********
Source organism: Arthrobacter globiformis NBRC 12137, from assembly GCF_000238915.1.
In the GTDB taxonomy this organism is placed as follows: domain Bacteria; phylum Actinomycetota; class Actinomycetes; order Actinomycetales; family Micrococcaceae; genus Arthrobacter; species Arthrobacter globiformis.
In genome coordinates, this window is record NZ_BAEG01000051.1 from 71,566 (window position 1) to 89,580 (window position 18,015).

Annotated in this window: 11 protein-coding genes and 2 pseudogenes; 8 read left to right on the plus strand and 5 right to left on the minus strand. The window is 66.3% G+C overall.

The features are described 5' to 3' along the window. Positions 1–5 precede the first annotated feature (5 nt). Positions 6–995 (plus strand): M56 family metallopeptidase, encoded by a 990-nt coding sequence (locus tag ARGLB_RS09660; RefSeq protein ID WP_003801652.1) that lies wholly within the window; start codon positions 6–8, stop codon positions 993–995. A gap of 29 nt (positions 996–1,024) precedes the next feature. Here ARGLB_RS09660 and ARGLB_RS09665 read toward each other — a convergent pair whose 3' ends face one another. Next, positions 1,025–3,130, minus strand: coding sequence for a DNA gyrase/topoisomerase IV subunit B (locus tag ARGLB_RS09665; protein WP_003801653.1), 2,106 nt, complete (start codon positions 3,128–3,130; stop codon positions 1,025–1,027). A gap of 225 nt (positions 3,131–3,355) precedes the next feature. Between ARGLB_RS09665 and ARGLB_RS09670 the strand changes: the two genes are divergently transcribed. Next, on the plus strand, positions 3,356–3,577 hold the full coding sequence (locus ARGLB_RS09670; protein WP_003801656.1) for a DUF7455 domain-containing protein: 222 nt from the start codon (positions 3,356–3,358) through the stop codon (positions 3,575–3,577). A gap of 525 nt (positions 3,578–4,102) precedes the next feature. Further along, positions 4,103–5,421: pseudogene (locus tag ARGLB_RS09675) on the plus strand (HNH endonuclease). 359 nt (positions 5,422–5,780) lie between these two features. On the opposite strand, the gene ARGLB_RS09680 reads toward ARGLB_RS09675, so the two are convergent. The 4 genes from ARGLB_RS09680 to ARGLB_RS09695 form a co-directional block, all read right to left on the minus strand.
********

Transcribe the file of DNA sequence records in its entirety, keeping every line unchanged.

Source organism: Arthrobacter globiformis NBRC 12137, from assembly GCF_000238915.1.
In the GTDB taxonomy this organism is placed as follows: domain Bacteria; phylum Actinomycetota; class Actinomycetes; order Actinomycetales; family Micrococcaceae; genus Arthrobacter; species Arthrobacter globiformis.
In genome coordinates, this window is record NZ_BAEG01000051.1 from 71,566 (window position 1) to 89,580 (window position 18,015).

Annotated in this window: 11 protein-coding genes and 2 pseudogenes; 8 read left to right on the plus strand and 5 right to left on the minus strand. The window is 66.3% G+C overall.

The features are described 5' to 3' along the window. Positions 1–5 precede the first annotated feature (5 nt). Positions 6–995 (plus strand): M56 family metallopeptidase, encoded by a 990-nt coding sequence (locus tag ARGLB_RS09660; RefSeq protein ID WP_003801652.1) that lies wholly within the window; start codon positions 6–8, stop codon positions 993–995. A gap of 29 nt (positions 996–1,024) precedes the next feature. Here ARGLB_RS09660 and ARGLB_RS09665 read toward each other — a convergent pair whose 3' ends face one another. Next, positions 1,025–3,130, minus strand: coding sequence for a DNA gyrase/topoisomerase IV subunit B (locus tag ARGLB_RS09665; protein WP_003801653.1), 2,106 nt, complete (start codon positions 3,128–3,130; stop codon positions 1,025–1,027). A gap of 225 nt (positions 3,131–3,355) precedes the next feature. Between ARGLB_RS09665 and ARGLB_RS09670 the strand changes: the two genes are divergently transcribed. Next, on the plus strand, positions 3,356–3,577 hold the full coding sequence (locus ARGLB_RS09670; protein WP_003801656.1) for a DUF7455 domain-containing protein: 222 nt from the start codon (positions 3,356–3,358) through the stop codon (positions 3,575–3,577). A gap of 525 nt (positions 3,578–4,102) precedes the next feature. Further along, positions 4,103–5,421: pseudogene (locus tag ARGLB_RS09675) on the plus strand (HNH endonuclease). 359 nt (positions 5,422–5,780) lie between these two features. On the opposite strand, the gene ARGLB_RS09680 reads toward ARGLB_RS09675, so the two are convergent. The 4 genes from ARGLB_RS09680 to ARGLB_RS09695 form a co-directional block, all read right to left on the minus strand.